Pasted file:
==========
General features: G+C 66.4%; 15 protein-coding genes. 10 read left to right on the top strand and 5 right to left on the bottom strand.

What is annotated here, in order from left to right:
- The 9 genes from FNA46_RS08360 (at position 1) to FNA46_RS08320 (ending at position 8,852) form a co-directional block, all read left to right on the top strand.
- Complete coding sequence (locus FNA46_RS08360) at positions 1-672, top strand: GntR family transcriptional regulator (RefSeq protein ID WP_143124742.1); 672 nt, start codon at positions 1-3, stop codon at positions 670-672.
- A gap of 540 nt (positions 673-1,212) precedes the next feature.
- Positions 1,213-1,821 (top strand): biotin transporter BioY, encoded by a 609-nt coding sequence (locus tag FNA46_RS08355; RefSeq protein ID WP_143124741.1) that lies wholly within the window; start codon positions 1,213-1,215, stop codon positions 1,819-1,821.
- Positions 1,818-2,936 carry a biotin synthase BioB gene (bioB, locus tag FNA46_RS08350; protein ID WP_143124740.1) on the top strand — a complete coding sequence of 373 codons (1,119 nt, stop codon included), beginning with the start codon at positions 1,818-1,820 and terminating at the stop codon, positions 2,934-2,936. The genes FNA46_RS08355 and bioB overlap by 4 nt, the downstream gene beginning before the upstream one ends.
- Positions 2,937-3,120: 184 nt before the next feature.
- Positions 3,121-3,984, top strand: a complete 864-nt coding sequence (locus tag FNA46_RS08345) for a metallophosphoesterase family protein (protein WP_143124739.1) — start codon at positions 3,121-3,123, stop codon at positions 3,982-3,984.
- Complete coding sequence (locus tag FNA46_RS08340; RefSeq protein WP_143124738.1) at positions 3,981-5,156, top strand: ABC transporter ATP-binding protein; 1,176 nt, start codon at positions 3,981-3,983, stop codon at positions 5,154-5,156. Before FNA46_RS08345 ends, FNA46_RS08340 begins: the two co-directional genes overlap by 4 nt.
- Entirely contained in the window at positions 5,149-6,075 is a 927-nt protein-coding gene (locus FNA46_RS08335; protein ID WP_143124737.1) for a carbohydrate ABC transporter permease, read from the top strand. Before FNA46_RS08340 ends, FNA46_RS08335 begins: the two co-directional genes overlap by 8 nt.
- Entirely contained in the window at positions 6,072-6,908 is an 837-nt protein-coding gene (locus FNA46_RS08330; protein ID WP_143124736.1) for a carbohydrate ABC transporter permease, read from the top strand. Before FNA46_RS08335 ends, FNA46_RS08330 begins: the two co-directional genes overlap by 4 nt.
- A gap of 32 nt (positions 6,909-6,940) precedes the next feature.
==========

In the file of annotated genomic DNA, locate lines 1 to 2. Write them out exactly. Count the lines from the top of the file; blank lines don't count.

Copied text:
General features: G+C 66.4%; 15 protein-coding genes. 10 read left to right on the top strand and 5 right to left on the bottom strand.

What is annotated here, in order from left to right: